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TW-International: China’s oil imports expected to show positive growth in H2, 2011.
After a first half drop off, China’s crude oil imports are expected to recover in the last 2 quarters of this year.
China in 2010 experienced the fast year-on year increase since the energy demand surge of 2004.
The Asian giant consumes double the amount of crude oil as it produces and with output growth flattening, imports are supplying an increasing portion of the demand, Barclays Capital informed TW-International. China strives for self-sufficiency in refined products and domestic demand conditions are a predominant driver of crude oil import demand.
In line with the strength in demand, crude oil imports have continued to climb consistently in the first half of this year (+7%), although they have not managed to keep pace with the increase in refining production, suggesting that destocking took place over the past two quarters.
In June, crude oil imports declined and it was due to product de-stocking, as large portion of refinery capacity was reportedly offline for maintenance, while product imports only rose moderately. The partial rebound in July, support this view, Barclays Capital informed TW-International. Added to this, data from the transport sector paints a strong picture for both freight and passenger traffic in June, indicating that volumes expanded at or above the average pace in 2011 through May.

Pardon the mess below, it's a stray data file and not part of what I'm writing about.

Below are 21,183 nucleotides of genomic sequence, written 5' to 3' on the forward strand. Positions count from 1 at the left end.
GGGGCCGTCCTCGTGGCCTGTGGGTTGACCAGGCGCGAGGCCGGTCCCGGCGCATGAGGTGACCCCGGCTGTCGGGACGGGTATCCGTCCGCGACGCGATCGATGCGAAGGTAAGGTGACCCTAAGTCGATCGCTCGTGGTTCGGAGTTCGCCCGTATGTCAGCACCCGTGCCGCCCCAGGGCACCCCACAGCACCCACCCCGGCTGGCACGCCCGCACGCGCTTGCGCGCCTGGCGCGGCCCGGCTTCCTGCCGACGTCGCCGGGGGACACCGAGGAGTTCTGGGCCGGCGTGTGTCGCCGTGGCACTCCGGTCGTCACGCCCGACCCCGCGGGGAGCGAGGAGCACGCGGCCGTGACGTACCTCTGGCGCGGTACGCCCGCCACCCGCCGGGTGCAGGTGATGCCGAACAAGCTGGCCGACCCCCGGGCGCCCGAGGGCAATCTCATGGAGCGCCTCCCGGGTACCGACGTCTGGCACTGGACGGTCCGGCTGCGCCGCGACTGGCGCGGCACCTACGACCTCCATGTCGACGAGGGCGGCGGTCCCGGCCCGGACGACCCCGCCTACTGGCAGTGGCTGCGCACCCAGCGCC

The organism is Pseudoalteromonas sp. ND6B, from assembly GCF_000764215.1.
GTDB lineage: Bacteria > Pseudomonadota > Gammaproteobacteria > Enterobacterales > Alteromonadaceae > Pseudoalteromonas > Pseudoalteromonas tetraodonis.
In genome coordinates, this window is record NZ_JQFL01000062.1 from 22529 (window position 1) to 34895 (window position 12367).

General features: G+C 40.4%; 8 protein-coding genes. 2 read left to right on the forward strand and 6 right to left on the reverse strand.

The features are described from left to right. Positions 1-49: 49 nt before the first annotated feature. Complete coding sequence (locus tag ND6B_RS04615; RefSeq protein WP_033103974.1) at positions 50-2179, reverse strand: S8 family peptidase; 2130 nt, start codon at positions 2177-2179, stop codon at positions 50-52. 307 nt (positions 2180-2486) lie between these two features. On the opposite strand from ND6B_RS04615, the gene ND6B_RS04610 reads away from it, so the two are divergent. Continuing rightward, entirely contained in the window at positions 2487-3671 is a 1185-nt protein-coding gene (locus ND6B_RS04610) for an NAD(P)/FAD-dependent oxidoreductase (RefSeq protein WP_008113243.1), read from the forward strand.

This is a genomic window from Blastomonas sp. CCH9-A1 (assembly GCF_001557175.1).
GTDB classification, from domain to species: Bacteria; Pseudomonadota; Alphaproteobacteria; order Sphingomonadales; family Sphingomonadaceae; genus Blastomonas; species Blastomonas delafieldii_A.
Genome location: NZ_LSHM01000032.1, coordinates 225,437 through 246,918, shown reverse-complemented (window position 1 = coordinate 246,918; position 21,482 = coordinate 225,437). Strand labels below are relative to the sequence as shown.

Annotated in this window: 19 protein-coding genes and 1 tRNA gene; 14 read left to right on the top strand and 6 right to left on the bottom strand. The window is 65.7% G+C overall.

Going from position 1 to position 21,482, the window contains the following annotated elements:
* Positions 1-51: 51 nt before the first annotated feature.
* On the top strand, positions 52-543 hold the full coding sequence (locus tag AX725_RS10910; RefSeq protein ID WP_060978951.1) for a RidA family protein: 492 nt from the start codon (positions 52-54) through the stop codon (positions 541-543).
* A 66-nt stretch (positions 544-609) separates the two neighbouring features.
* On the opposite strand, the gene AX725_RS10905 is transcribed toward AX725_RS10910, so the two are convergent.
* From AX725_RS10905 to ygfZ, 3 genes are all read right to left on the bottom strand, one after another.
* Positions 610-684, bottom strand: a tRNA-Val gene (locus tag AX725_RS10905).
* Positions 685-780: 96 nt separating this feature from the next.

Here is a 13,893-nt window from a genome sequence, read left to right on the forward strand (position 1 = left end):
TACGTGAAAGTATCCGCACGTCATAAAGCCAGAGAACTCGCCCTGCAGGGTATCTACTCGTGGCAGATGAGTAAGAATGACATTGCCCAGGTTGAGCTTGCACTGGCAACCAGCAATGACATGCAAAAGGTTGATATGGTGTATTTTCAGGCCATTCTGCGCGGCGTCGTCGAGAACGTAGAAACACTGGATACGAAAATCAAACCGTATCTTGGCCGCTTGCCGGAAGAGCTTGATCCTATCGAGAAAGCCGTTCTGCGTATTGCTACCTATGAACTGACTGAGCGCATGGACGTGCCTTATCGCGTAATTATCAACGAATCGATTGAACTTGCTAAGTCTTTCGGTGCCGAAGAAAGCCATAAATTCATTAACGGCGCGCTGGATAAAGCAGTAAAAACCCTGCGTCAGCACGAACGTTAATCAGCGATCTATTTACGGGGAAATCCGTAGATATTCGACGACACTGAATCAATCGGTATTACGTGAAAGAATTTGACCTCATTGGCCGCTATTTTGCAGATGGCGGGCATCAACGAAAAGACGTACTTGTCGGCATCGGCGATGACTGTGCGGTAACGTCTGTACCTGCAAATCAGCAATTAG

"China undertook large refining capacity expansions over the past three years – adding a combined 2 million barrels per day capacity in 2009 and 2010 – and a further 1.5million barrels per day is due to come on line in the 2011-12 timeframe. In our view, the refining system has the necessary flexibility to cope with demand growth over the next few years, which should limit the need to turn to the refined product import markets in a sustained fashion. Thus, we expect higher demand to continue to be met primarily via higher refinery runs and crude imports through the rest of the year," Barclays Capital said.
"Overall traffic statistics point to a gradual easing in both passenger and freight traffic expansion in recent months, albeit growth rates are still high relative to historical averages. We would expect this trend to continue in H2, and traffic growth to normalize further – as the pace of economic expansion moderates. Diesel and gasoline demand growth should ease accordingly, with the pinch of lower car sales also likely to start filtering through."
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